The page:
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Electronic lien titling on N.J. legislative agenda
HIGHTSTOWN, N.J. (2/5/14)--Electronic lien titling is among the top legislative priorities for the New Jersey Credit Union League during the new session of the state's Legislature, Chris Abeel, NJCUL director of government affairs told News Now .
Electronic lien titling (ELT) is moving on an administrative level within the state, and the league hopes to avoid legislation on the issue.
"We've been working with Motor Vehicle Commission, trying to nudge them along," Abeel said. "There is some legislation that would mandate that they complete it by a certain time, but we've stayed neutral on that legislation because we've developed what we think is a good relationship with MVC."
The greatest benefit of electronic titling is the efficiency gained in the elimination of the paper filing. Rather than storing titles in a vault, a credit union can locate a title electronically and have it ready for a member once the car loan is paid off. Credit unions can also eliminate some of the expenses required to handle and process paper titles. Under a paper process, a staffer may have to take a large batch of titles, look them up in a loan system and then match the two. ELT allows for an automated matching process based on the vehicle identification number.
That increased efficiency can save credit unions both time and human resources, Abeel said.
Legislation that would authorize credit unions to offer prize-linked savings to their members could also be introduced this session, Abeel said. "I'm optimistic in one respect: I don't think bankers would oppose it."
At the same time, credit unions are flush with deposits, Abeel said, and momentum for another deposits bill could wane after New Jersey credit unions helped pass legislation that authorized them to become eligible to accept municipal deposits in 2011.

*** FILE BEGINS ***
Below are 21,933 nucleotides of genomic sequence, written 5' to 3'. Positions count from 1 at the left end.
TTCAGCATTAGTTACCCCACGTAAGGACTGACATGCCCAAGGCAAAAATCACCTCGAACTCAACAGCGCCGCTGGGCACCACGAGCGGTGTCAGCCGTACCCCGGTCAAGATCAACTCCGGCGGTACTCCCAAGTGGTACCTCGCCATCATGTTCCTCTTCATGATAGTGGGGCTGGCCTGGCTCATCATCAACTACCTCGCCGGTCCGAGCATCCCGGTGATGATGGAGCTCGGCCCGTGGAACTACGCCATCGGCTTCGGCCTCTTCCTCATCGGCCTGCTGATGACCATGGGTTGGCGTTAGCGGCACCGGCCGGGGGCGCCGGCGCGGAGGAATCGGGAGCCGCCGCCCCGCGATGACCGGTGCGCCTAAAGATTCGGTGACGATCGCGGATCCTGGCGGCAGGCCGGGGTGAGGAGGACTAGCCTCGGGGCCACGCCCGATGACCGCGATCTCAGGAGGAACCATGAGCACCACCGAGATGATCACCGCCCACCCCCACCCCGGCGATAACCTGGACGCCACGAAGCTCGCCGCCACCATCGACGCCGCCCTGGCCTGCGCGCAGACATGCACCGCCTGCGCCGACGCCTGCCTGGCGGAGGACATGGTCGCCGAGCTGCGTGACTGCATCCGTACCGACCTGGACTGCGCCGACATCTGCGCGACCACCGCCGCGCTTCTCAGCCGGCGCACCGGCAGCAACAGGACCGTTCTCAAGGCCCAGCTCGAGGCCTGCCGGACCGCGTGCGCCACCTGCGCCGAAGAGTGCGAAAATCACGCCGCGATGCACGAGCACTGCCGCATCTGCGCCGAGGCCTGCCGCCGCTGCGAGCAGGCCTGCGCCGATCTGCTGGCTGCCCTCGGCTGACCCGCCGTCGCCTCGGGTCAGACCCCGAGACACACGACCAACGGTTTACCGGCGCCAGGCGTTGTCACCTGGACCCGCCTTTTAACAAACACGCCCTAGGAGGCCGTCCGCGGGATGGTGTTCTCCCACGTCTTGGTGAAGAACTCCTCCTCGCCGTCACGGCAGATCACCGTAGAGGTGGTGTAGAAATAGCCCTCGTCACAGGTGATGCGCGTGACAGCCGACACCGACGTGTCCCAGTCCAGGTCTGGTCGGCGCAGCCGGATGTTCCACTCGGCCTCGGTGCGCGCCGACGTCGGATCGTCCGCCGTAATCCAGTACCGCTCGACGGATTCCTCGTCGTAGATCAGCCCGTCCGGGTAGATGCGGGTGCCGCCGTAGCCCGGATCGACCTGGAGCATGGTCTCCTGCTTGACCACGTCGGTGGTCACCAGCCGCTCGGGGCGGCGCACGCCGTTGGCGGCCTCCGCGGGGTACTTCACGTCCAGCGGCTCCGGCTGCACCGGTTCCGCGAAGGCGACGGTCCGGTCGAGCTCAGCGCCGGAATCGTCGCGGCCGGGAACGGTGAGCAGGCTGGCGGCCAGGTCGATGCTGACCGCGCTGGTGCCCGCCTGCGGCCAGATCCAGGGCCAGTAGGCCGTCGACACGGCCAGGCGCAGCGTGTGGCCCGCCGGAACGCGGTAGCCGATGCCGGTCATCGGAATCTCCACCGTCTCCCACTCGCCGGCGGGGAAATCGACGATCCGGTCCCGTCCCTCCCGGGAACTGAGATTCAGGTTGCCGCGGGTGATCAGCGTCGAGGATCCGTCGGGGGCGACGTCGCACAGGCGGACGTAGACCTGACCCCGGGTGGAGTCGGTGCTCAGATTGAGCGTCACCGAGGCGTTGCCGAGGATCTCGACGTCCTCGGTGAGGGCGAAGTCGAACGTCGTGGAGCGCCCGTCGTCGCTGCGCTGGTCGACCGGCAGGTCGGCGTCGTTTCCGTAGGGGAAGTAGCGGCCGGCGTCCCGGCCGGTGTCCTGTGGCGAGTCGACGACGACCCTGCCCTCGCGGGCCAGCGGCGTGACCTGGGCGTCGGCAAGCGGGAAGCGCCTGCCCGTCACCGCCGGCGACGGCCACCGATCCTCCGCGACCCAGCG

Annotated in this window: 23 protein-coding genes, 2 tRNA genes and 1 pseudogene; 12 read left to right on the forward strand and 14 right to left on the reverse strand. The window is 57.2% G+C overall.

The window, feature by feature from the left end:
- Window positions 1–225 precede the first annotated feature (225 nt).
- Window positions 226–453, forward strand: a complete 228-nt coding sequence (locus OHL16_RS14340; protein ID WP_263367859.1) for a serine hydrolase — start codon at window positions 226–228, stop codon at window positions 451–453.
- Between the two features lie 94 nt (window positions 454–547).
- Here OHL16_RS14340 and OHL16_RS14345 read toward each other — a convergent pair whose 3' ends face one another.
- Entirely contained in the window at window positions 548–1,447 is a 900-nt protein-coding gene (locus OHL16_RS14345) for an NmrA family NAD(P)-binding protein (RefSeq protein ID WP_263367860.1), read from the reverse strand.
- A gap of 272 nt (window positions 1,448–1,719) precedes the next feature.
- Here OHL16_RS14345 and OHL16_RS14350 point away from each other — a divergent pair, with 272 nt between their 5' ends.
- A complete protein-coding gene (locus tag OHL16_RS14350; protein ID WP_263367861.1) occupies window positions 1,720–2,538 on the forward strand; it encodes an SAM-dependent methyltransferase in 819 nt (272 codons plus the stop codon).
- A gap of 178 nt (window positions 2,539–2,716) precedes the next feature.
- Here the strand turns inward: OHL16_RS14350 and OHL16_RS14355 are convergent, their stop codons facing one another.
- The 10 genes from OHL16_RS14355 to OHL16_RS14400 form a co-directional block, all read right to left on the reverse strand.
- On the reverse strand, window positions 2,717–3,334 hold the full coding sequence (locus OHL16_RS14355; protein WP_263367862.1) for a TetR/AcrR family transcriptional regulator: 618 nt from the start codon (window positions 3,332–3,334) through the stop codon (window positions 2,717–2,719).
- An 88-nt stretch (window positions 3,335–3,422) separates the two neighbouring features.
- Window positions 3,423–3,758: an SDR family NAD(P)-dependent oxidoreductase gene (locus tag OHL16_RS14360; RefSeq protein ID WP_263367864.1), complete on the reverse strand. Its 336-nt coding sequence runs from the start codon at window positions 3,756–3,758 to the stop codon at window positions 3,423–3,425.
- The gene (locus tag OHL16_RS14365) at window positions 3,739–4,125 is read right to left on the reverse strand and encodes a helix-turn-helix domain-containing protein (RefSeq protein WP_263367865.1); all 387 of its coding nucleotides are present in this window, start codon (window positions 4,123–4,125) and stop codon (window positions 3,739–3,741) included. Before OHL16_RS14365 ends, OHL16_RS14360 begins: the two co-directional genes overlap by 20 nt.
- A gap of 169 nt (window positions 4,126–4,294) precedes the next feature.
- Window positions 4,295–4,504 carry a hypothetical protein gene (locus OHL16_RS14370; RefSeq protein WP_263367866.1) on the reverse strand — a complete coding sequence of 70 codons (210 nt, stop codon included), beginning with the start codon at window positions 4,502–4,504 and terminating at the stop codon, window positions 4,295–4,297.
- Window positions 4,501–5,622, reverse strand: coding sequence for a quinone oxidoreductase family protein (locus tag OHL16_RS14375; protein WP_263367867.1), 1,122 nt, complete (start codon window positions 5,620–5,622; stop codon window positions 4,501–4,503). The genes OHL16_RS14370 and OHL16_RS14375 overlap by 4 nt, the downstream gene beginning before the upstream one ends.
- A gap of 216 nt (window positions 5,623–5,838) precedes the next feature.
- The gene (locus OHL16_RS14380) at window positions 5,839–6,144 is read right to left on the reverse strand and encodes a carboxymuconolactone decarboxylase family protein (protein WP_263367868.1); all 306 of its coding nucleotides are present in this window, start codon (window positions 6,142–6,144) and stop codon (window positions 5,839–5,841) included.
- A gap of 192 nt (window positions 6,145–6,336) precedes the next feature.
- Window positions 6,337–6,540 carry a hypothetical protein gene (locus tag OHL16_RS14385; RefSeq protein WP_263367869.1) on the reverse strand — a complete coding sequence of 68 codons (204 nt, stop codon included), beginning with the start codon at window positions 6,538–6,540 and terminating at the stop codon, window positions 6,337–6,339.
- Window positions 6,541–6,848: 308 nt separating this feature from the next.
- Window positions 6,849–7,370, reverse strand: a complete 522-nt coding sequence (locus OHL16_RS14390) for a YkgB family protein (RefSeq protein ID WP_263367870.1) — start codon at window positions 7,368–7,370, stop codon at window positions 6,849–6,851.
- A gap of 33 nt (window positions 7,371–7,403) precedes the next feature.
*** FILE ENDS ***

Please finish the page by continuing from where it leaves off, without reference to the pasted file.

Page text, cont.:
Abeel also said a data breach bill that has been introduced in each legislative session since 2006--but not pushed because of heavy opposition from retailers--has been prefiled for the 2014 session, "and it might have legs," because the bill's sponsor is now the Assembly Speaker Vincent Prieto (D-32).
The bill would restrict the information that a retailer can retain from a card's magnetic strip. In case of a breach, it would allow the card issuer to identify who is responsible for the breach, and also allow the card issuer to recoup card replacement and fraud costs.
The league is also laying the groundwork for state charter modernization, which Abeel said will likely be a multi-session initiative. The league and state credit unions have yet to determine whether they will press for a complete rewriting of the state credit union act or changes on individual items.
Abeel said the league will take a defensive posture on foreclosure-related issues in two areas. One concern is legislation that would a require lender to provide maintenance to a foreclosed property. "While we want to be good corporate citizens," Abeel said. "We do not want lenders to be held to a different standard than homeowners are held to."
Two New Jersey municipalities--Orange and Newark--have also moved forward with plans to use eminent domain to buy properties that are in foreclosure. "That concerns us," Abeel said. "The towns can pay us less than is owed on the properties, and then turn around and give it back to the person that the lender foreclosed on."


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